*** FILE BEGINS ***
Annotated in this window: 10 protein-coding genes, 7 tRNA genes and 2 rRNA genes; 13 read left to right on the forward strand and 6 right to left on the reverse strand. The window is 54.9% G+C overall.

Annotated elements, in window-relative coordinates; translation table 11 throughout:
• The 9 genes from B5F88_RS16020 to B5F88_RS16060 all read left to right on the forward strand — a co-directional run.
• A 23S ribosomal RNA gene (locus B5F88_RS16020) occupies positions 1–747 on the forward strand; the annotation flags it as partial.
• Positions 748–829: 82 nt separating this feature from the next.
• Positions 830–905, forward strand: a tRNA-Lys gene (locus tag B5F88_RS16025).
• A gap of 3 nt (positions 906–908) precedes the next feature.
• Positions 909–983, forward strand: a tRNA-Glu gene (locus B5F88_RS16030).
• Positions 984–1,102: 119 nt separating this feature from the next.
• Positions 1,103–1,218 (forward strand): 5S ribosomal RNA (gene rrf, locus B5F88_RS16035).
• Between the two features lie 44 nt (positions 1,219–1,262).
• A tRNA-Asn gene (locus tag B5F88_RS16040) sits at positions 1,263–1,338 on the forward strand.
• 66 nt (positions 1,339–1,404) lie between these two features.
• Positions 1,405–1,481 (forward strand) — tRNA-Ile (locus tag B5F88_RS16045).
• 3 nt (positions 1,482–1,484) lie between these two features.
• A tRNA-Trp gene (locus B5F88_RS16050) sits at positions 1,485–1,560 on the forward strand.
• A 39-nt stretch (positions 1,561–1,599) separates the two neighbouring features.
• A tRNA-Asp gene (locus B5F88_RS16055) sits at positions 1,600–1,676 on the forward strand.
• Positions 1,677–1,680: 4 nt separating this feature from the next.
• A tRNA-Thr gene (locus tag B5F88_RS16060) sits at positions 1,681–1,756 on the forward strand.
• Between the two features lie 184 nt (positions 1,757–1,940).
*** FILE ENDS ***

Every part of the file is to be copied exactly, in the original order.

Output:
Annotated in this window: 10 protein-coding genes, 7 tRNA genes and 2 rRNA genes; 13 read left to right on the forward strand and 6 right to left on the reverse strand. The window is 54.9% G+C overall.

Annotated elements, in window-relative coordinates; translation table 11 throughout:
• The 9 genes from B5F88_RS16020 to B5F88_RS16060 all read left to right on the forward strand — a co-directional run.
• A 23S ribosomal RNA gene (locus B5F88_RS16020) occupies positions 1–747 on the forward strand; the annotation flags it as partial.
• Positions 748–829: 82 nt separating this feature from the next.
• Positions 830–905, forward strand: a tRNA-Lys gene (locus tag B5F88_RS16025).
• A gap of 3 nt (positions 906–908) precedes the next feature.
• Positions 909–983, forward strand: a tRNA-Glu gene (locus B5F88_RS16030).
• Positions 984–1,102: 119 nt separating this feature from the next.
• Positions 1,103–1,218 (forward strand): 5S ribosomal RNA (gene rrf, locus B5F88_RS16035).
• Between the two features lie 44 nt (positions 1,219–1,262).
• A tRNA-Asn gene (locus tag B5F88_RS16040) sits at positions 1,263–1,338 on the forward strand.
• 66 nt (positions 1,339–1,404) lie between these two features.
• Positions 1,405–1,481 (forward strand) — tRNA-Ile (locus tag B5F88_RS16045).
• 3 nt (positions 1,482–1,484) lie between these two features.
• A tRNA-Trp gene (locus B5F88_RS16050) sits at positions 1,485–1,560 on the forward strand.
• A 39-nt stretch (positions 1,561–1,599) separates the two neighbouring features.
• A tRNA-Asp gene (locus B5F88_RS16055) sits at positions 1,600–1,676 on the forward strand.
• Positions 1,677–1,680: 4 nt separating this feature from the next.
• A tRNA-Thr gene (locus tag B5F88_RS16060) sits at positions 1,681–1,756 on the forward strand.
• Between the two features lie 184 nt (positions 1,757–1,940).